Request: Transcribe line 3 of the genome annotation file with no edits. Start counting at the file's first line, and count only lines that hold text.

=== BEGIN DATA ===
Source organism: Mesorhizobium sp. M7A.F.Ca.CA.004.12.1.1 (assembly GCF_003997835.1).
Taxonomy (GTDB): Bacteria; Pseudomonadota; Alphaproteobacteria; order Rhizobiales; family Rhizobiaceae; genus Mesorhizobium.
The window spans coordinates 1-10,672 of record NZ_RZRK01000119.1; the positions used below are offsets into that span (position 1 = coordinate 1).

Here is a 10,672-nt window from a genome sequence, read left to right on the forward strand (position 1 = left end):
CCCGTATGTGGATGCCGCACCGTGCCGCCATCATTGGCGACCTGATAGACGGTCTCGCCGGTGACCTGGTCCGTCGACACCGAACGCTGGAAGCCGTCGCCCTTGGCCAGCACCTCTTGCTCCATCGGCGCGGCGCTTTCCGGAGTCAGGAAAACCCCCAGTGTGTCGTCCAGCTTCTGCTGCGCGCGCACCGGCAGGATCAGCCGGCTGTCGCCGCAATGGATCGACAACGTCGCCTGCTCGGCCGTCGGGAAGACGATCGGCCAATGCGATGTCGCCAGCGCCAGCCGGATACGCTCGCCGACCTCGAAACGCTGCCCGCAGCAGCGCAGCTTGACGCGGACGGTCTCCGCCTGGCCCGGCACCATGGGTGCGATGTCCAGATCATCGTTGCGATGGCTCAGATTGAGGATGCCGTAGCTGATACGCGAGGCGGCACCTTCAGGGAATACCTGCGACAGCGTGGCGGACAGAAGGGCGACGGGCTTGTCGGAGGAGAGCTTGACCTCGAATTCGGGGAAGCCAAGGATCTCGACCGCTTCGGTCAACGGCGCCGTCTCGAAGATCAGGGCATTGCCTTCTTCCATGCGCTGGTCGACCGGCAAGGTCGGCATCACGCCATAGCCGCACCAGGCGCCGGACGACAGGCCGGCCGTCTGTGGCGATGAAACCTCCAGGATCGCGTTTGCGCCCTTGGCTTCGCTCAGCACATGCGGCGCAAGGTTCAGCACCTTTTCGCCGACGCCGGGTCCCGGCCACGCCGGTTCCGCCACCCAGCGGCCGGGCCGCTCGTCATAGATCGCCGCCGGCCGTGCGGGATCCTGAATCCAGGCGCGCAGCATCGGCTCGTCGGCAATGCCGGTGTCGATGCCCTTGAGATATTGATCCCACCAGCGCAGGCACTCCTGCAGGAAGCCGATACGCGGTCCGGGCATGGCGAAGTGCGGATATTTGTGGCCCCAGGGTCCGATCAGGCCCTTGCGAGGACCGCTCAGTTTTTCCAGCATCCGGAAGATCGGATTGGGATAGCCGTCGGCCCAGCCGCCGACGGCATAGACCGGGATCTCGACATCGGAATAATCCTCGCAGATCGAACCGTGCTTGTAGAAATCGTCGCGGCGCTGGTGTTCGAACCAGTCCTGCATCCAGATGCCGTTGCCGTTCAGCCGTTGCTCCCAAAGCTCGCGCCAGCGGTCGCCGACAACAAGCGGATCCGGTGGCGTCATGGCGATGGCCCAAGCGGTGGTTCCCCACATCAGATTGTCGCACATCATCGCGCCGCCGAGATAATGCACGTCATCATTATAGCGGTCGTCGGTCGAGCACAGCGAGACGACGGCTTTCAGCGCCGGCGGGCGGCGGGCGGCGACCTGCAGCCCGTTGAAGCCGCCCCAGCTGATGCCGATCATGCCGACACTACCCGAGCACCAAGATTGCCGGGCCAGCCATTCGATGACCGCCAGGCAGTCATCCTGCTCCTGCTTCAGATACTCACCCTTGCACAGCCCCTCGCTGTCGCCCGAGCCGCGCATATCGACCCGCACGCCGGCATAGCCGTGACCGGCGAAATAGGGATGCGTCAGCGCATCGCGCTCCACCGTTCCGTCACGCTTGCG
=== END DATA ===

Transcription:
The window spans coordinates 1-10,672 of record NZ_RZRK01000119.1; the positions used below are offsets into that span (position 1 = coordinate 1).